“A women's forum between China and countries in the Middle East kicked off in Yinchuan, capital city of northwest China's Ningxia Hui Autonomous Region, on Saturday, September 12, to promote bilateral economic exchanges and cooperation among Chinese and Arab women. Women representatives from Bahrain, Egypt, Jordan, Kuwait, Sudan and Tunisia, and more than 20 China's provincial-level women's federations, as well as outstanding Chinese women entrepreneurs, attended the forum. During the event, they exchanged opinions and ideas, communicated and transferred mutual friendship.” (Women of China)

September 18: Forbes Middle East Ranks Most Powerful Arab Women in Government for 2015

Forbes Middle East has listed three categories celebrating the successes of Arab women: The 100 Most Powerful Arab Business Women; the World’s 10 Most Powerful Arab Women; and the 10 Most Powerful Women in Government. Nemat (Minouche) Shafik, the Deputy Governor of the Bank of England came in the first place of The World’s 10 Most Powerful Arab Women. Forbes ranked Egypt second, with 18 percent of entries across followed by Lebanon and UAE, both with 14 percent entries. (Daily News Egypt)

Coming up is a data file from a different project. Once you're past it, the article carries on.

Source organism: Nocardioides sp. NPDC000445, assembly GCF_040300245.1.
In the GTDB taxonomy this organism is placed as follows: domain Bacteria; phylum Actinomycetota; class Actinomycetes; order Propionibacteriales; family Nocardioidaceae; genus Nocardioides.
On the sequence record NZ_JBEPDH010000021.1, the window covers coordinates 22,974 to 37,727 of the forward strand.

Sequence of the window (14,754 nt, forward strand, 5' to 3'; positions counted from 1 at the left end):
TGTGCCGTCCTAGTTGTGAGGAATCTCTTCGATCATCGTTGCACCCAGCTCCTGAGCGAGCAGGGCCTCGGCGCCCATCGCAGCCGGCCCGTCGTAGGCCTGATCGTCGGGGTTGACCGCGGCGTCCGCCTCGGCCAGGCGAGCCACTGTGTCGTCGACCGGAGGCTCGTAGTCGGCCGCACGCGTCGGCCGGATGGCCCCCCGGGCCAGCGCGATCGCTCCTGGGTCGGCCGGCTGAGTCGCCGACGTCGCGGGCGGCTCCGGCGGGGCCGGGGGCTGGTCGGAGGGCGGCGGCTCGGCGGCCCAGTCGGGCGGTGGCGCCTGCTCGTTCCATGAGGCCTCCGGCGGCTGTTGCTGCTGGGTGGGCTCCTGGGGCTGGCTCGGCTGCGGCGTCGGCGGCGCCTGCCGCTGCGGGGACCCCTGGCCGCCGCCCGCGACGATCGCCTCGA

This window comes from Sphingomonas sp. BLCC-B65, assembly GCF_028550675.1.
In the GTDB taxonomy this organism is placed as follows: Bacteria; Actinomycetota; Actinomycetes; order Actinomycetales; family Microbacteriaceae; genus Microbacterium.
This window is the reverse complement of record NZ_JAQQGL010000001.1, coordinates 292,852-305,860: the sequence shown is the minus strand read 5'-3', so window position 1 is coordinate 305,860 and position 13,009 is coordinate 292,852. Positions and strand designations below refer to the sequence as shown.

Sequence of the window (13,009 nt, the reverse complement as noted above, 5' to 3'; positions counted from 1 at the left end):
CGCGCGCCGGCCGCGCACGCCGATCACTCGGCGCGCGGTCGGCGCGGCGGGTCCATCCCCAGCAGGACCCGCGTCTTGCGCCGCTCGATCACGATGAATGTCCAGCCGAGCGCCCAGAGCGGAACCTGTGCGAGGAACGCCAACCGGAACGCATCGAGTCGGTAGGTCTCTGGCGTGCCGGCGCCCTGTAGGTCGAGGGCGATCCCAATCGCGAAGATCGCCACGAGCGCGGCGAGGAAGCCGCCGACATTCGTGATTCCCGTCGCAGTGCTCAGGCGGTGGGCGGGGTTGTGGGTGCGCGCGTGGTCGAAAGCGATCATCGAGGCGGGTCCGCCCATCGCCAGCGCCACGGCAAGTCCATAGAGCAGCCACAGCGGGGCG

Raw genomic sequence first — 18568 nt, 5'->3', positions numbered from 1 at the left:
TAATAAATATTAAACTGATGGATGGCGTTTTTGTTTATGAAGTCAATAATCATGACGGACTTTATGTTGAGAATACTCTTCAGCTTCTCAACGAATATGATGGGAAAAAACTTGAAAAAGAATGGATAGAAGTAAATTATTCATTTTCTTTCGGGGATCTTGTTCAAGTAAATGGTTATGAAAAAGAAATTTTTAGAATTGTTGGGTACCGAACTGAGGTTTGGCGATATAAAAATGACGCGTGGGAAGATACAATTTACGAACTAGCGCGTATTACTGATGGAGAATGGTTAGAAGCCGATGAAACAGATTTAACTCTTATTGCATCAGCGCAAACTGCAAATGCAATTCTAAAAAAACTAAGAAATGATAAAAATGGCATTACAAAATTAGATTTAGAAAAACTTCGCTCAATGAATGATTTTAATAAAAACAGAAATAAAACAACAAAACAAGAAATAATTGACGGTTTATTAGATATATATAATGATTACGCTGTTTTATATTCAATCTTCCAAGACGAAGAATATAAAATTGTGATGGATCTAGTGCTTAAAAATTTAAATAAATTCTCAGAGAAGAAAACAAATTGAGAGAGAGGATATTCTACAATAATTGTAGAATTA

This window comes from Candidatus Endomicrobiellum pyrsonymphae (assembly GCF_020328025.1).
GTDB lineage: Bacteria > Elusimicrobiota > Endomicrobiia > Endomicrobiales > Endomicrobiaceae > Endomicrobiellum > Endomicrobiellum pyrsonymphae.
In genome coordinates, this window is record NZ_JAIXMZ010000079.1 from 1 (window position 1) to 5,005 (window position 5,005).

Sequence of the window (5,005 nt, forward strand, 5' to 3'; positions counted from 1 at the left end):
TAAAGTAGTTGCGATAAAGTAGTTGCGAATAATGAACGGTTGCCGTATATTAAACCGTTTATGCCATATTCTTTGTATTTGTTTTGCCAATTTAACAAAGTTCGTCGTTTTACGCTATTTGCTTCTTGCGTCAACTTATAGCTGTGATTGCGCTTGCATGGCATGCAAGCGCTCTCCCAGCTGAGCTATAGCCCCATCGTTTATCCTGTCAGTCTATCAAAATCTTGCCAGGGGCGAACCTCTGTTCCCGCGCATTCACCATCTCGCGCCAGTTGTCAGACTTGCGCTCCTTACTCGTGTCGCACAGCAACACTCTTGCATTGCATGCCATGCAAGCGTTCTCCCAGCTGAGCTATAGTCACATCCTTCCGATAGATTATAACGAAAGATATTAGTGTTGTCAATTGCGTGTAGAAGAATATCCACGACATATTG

September 21: UN Women, EU Commission launch ‘Khadija’ network for women’s economic empowerment

“As part of the EU Commission-UN Women Spring Forward for Women Programme for the Southern Mediterranean region, “Khadija’ is the new programme launched by the Arab Network for Economic Empowerment of Women. The programme, supported by the Arab League’s women and family sector, and governments at the bilateral level, aims at supporting women in the Arab region. The EU cooperation policy is aligned with international commitments to gender equality and the protection of women’s rights, according to Diego Escalona Paturel, EU Head of Cooperation in Egypt.” (Daily News Egypt)


By Nishaat Shaik